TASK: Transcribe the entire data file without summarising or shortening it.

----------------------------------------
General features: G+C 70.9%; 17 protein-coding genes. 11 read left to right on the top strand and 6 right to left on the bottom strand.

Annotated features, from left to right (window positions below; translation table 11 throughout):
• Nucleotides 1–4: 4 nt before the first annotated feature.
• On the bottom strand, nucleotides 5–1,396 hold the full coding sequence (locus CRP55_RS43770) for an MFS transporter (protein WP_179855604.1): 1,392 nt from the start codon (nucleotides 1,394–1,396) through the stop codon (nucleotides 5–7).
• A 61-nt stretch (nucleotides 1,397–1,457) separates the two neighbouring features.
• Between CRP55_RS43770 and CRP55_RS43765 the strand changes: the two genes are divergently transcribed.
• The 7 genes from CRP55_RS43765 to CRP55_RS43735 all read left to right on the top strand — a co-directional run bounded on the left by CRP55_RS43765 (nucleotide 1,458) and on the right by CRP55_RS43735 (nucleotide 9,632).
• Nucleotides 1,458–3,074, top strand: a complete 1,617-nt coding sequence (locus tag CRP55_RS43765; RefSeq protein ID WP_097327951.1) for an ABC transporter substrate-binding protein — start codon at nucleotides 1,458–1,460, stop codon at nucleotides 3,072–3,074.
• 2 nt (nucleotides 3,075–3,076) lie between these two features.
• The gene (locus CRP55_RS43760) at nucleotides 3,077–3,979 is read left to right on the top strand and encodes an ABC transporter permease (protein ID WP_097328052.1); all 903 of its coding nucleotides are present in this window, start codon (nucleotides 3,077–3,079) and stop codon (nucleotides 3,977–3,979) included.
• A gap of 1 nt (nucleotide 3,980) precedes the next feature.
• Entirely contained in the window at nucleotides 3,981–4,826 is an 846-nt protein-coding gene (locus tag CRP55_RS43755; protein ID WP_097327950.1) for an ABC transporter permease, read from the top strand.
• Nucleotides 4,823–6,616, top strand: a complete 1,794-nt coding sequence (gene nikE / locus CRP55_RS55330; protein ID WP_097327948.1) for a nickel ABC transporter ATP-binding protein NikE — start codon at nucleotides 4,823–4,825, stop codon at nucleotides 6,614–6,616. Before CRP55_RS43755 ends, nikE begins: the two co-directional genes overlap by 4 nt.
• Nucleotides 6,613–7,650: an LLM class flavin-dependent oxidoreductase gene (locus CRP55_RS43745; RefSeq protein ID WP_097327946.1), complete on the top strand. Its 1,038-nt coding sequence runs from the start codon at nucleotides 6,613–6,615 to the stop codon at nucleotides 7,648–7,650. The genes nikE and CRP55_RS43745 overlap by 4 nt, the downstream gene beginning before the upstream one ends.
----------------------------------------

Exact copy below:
General features: G+C 70.9%; 17 protein-coding genes. 11 read left to right on the top strand and 6 right to left on the bottom strand.

Annotated features, from left to right (window positions below; translation table 11 throughout):
• Nucleotides 1–4: 4 nt before the first annotated feature.
• On the bottom strand, nucleotides 5–1,396 hold the full coding sequence (locus CRP55_RS43770) for an MFS transporter (protein WP_179855604.1): 1,392 nt from the start codon (nucleotides 1,394–1,396) through the stop codon (nucleotides 5–7).
• A 61-nt stretch (nucleotides 1,397–1,457) separates the two neighbouring features.
• Between CRP55_RS43770 and CRP55_RS43765 the strand changes: the two genes are divergently transcribed.
• The 7 genes from CRP55_RS43765 to CRP55_RS43735 all read left to right on the top strand — a co-directional run bounded on the left by CRP55_RS43765 (nucleotide 1,458) and on the right by CRP55_RS43735 (nucleotide 9,632).
• Nucleotides 1,458–3,074, top strand: a complete 1,617-nt coding sequence (locus tag CRP55_RS43765; RefSeq protein ID WP_097327951.1) for an ABC transporter substrate-binding protein — start codon at nucleotides 1,458–1,460, stop codon at nucleotides 3,072–3,074.
• 2 nt (nucleotides 3,075–3,076) lie between these two features.
• The gene (locus CRP55_RS43760) at nucleotides 3,077–3,979 is read left to right on the top strand and encodes an ABC transporter permease (protein ID WP_097328052.1); all 903 of its coding nucleotides are present in this window, start codon (nucleotides 3,077–3,079) and stop codon (nucleotides 3,977–3,979) included.
• A gap of 1 nt (nucleotide 3,980) precedes the next feature.
• Entirely contained in the window at nucleotides 3,981–4,826 is an 846-nt protein-coding gene (locus tag CRP55_RS43755; protein ID WP_097327950.1) for an ABC transporter permease, read from the top strand.
• Nucleotides 4,823–6,616, top strand: a complete 1,794-nt coding sequence (gene nikE / locus CRP55_RS55330; protein ID WP_097327948.1) for a nickel ABC transporter ATP-binding protein NikE — start codon at nucleotides 4,823–4,825, stop codon at nucleotides 6,614–6,616. Before CRP55_RS43755 ends, nikE begins: the two co-directional genes overlap by 4 nt.
• Nucleotides 6,613–7,650: an LLM class flavin-dependent oxidoreductase gene (locus CRP55_RS43745; RefSeq protein ID WP_097327946.1), complete on the top strand. Its 1,038-nt coding sequence runs from the start codon at nucleotides 6,613–6,615 to the stop codon at nucleotides 7,648–7,650. The genes nikE and CRP55_RS43745 overlap by 4 nt, the downstream gene beginning before the upstream one ends.